Saturday, July 30, 2022


            In June 2003, JJD-HOV Elk Grove leased space to Jo-Ann Stores, consisting of 35,000 SF in a commercial shopping center. The initial term was 10 years, with four options to extend of five years each.

            Base monthly rent started at $36,548 per month, increasing every five years. At the time of the dispute base rental was approx. $43,000 per month.           

            The Lease contained a co-tenancy provision obligating JJD to enter into leases with either three anchor tenants, or otherwise maintain an occupancy level of at least 60% of the gross leasable area of the Shopping Center. If the co-tenancy obligation is not met, then Jo-Ann can pay only Substitute Rent until the occupancy threshold is met. ‘Substitute Rent’ is the greater of 3.5% of Jo-Ann’s gross sales at that location, or $12,000 per month.

            Also, if the co-tenancy burden is not satisfied for a period of six months, then Jo-Ann could terminate the Lease.

             Jo-Ann invoked the co-tenancy provision twice before this claim. For several months in 2004 and 2005, Jo-Ann paid Substitute Rent until all three anchors, Jo-Ann, Sports Chalet, and Sacramento Food Coop, were open for business.

            Then, in 2007, a dispute arose over Jo-Ann’s right to pay Substitute Rent when the Coop was replaced by Grocery Outlet.

            The present dispute arose in 2018 when Jo-Ann informed JJD it would start paying Substitute Rent again because two anchors – Sports Chalet and Toys R Us – had both closed. Sports Chalet had closed in 2016, but presumably the subsequent closure of Toys R Us brought the shopping center’s occupancy load to below 60%.

            Jo-Ann proceeded to pay Substitute Rent until May 2020, when Scandinavian Designs opened in the former Toys R Us space. At that time, Jo-Ann returned to paying the full base rent provided in the Lease.

            JJD, offended by its own co-tenancy clause, asserted a complaint against Jo-Ann, claiming that the Substitute Rent provision is an unenforceable penalty and as a consequence, Jo-Ann is obligated at all times to pay full rental, regardless of occupancy loads and anchor tenants. JJD tabulates that Jo-Ann owes $638,293 in rent as of January 2021.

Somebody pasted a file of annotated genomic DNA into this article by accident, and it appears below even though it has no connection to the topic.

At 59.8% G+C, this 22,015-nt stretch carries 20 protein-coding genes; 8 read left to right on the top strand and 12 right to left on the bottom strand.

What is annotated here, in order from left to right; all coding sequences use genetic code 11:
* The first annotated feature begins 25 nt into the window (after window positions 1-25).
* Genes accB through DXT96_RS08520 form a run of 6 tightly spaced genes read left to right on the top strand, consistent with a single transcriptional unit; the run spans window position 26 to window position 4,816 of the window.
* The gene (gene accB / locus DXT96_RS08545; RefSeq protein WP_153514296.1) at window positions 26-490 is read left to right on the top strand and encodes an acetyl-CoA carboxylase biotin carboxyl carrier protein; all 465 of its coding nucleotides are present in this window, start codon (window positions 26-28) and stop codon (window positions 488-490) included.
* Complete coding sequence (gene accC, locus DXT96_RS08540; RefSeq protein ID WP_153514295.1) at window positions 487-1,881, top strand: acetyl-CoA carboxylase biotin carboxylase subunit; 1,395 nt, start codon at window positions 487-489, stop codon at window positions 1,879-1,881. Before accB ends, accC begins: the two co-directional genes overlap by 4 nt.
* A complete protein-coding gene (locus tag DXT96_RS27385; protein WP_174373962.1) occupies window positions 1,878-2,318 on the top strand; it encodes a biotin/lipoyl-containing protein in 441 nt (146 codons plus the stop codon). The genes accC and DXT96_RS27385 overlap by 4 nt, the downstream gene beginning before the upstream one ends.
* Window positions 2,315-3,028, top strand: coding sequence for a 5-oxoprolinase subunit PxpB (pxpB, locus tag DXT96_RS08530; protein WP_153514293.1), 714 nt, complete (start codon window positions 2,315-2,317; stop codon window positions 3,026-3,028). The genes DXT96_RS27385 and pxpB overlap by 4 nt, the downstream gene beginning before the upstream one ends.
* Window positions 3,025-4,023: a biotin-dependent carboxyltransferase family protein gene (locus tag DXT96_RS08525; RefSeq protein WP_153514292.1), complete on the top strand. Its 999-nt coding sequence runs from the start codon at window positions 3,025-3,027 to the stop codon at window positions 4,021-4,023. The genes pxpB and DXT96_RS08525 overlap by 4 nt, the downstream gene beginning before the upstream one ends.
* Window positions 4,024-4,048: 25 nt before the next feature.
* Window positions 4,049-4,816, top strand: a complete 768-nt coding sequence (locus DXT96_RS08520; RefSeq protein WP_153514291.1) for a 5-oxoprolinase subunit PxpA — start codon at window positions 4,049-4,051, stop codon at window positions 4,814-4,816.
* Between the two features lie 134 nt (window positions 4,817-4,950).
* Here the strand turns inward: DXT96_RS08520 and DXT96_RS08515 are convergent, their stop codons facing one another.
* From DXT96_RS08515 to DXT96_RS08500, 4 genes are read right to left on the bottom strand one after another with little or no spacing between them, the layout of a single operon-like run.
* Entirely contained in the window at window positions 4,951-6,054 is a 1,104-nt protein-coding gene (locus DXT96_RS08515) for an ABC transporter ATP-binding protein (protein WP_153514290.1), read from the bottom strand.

The trial court ruled in favor of Jo-Ann. JJD appealed.

            JJD’s argument regarding an unenforceable penalty was centered around a theory of proportionality. If there is no proportional relationship between the forfeiture compelled and the damages that might actually flow from the failure to perform or satisfy a condition, then the provision must fail.

            An unenforceable penalty bears no reasonable relationship to the range of actual damages the parties could have anticipated when the contract was signed. How to know? The court must compare the value of the money forfeited or property transferred to the party protected by the condition, to the range of harm or damages anticipated to be caused that party by the failure of that condition.

            Although this is a close call for the appellate Court to make, the Court concludes that the co-tenancy provision is valid and enforceable as it is neither disproportionate nor a penalty. Jo-Ann wins again; JJD loses again.

            See JJD-HOV Elk Grove v. Jo-Ann Stores; Case Number C094190; California Court of Appeals 3rd District; June 28, 2022:

                                                                                    Stuart A. Lautin, Esq.*



* Board Certified, Commercial (1989) and Residential (1988) Real Estate Law, Texas Board of Legal Specialization

Licensed in the States of Texas and New York


Reprinted with the permission of North Texas Commercial Association of REALTORS®, Inc.

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